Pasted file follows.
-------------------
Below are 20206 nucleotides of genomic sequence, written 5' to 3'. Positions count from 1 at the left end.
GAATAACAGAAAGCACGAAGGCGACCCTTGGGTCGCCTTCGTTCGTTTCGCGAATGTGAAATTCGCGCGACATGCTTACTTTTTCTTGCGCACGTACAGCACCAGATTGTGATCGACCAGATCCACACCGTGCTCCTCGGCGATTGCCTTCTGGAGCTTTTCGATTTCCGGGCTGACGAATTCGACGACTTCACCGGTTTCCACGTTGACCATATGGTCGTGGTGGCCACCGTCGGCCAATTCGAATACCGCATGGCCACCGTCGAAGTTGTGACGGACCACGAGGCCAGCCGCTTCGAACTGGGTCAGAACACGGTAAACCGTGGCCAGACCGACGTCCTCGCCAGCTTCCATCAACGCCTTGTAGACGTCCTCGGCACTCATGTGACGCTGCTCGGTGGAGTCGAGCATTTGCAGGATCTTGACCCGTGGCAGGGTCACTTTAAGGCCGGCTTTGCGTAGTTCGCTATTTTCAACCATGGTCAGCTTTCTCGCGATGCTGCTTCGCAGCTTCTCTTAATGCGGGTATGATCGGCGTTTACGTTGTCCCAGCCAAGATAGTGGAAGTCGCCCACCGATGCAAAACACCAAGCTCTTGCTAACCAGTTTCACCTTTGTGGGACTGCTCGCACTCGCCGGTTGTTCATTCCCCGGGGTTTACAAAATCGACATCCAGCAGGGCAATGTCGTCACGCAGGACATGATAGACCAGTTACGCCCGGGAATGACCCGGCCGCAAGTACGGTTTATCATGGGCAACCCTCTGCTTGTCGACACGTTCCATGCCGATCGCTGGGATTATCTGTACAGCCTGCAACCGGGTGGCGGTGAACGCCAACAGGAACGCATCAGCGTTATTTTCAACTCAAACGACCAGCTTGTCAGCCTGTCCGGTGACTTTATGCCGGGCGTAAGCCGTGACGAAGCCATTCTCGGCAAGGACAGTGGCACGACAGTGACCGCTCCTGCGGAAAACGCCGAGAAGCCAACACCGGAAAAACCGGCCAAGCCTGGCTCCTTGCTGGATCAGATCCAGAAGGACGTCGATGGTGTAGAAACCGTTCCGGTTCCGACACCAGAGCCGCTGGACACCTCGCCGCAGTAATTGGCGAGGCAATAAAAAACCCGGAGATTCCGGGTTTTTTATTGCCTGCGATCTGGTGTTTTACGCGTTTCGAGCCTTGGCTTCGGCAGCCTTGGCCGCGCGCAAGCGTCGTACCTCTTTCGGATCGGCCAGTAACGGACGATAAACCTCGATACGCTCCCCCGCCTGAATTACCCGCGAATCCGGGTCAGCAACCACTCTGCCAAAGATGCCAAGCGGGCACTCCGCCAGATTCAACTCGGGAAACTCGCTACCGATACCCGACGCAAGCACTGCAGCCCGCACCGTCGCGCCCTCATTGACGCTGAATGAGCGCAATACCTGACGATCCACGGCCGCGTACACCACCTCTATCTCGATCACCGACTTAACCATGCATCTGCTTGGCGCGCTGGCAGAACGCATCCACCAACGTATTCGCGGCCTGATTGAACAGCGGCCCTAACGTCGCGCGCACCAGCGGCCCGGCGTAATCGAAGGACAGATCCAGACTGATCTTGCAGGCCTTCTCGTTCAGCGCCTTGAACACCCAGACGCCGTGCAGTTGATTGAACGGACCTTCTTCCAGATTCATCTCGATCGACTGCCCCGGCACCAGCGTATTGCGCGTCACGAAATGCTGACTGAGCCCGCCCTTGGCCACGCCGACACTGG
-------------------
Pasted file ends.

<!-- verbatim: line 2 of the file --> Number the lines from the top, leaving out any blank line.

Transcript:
GAATAACAGAAAGCACGAAGGCGACCCTTGGGTCGCCTTCGTTCGTTTCGCGAATGTGAAATTCGCGCGACATGCTTACTTTTTCTTGCGCACGTACAGCACCAGATTGTGATCGACCAGATCCACACCGTGCTCCTCGGCGATTGCCTTCTGGAGCTTTTCGATTTCCGGGCTGACGAATTCGACGACTTCACCGGTTTCCACGTTGACCATATGGTCGTGGTGGCCACCGTCGGCCAATTCGAATACCGCATGGCCACCGTCGAAGTTGTGACGGACCACGAGGCCAGCCGCTTCGAACTGGGTCAGAACACGGTAAACCGTGGCCAGACCGACGTCCTCGCCAGCTTCCATCAACGCCTTGTAGACGTCCTCGGCACTCATGTGACGCTGCTCGGTGGAGTCGAGCATTTGCAGGATCTTGACCCGTGGCAGGGTCACTTTAAGGCCGGCTTTGCGTAGTTCGCTATTTTCAACCATGGTCAGCTTTCTCGCGATGCTGCTTCGCAGCTTCTCTTAATGCGGGTATGATCGGCGTTTACGTTGTCCCAGCCAAGATAGTGGAAGTCGCCCACCGATGCAAAACACCAAGCTCTTGCTAACCAGTTTCACCTTTGTGGGACTGCTCGCACTCGCCGGTTGTTCATTCCCCGGGGTTTACAAAATCGACATCCAGCAGGGCAATGTCGTCACGCAGGACATGATAGACCAGTTACGCCCGGGAATGACCCGGCCGCAAGTACGGTTTATCATGGGCAACCCTCTGCTTGTCGACACGTTCCATGCCGATCGCTGGGATTATCTGTACAGCCTGCAACCGGGTGGCGGTGAACGCCAACAGGAACGCATCAGCGTTATTTTCAACTCAAACGACCAGCTTGTCAGCCTGTCCGGTGACTTTATGCCGGGCGTAAGCCGTGACGAAGCCATTCTCGGCAAGGACAGTGGCACGACAGTGACCGCTCCTGCGGAAAACGCCGAGAAGCCAACACCGGAAAAACCGGCCAAGCCTGGCTCCTTGCTGGATCAGATCCAGAAGGACGTCGATGGTGTAGAAACCGTTCCGGTTCCGACACCAGAGCCGCTGGACACCTCGCCGCAGTAATTGGCGAGGCAATAAAAAACCCGGAGATTCCGGGTTTTTTATTGCCTGCGATCTGGTGTTTTACGCGTTTCGAGCCTTGGCTTCGGCAGCCTTGGCCGCGCGCAAGCGTCGTACCTCTTTCGGATCGGCCAGTAACGGACGATAAACCTCGATACGCTCCCCCGCCTGAATTACCCGCGAATCCGGGTCAGCAACCACTCTGCCAAAGATGCCAAGCGGGCACTCCGCCAGATTCAACTCGGGAAACTCGCTACCGATACCCGACGCAAGCACTGCAGCCCGCACCGTCGCGCCCTCATTGACGCTGAATGAGCGCAATACCTGACGATCCACGGCCGCGTACACCACCTCTATCTCGATCACCGACTTAACCATGCATCTGCTTGGCGCGCTGGCAGAACGCATCCACCAACGTATTCGCGGCCTGATTGAACAGCGGCCCTAACGTCGCGCGCACCAGCGGCCCGGCGTAATCGAAGGACAGATCCAGACTGATCTTGCAGGCCTTCTCGTTCAGCGCCTTGAACACCCAGACGCCGTGCAGTTGATTGAACGGACCTTCTTCCAGATTCATCTCGATCGACTGCCCCGGCACCAGCGTATTGCGCGTCACGAAATGCTGACTGAGCCCGCCCTTGGCCACGCCGACACTGG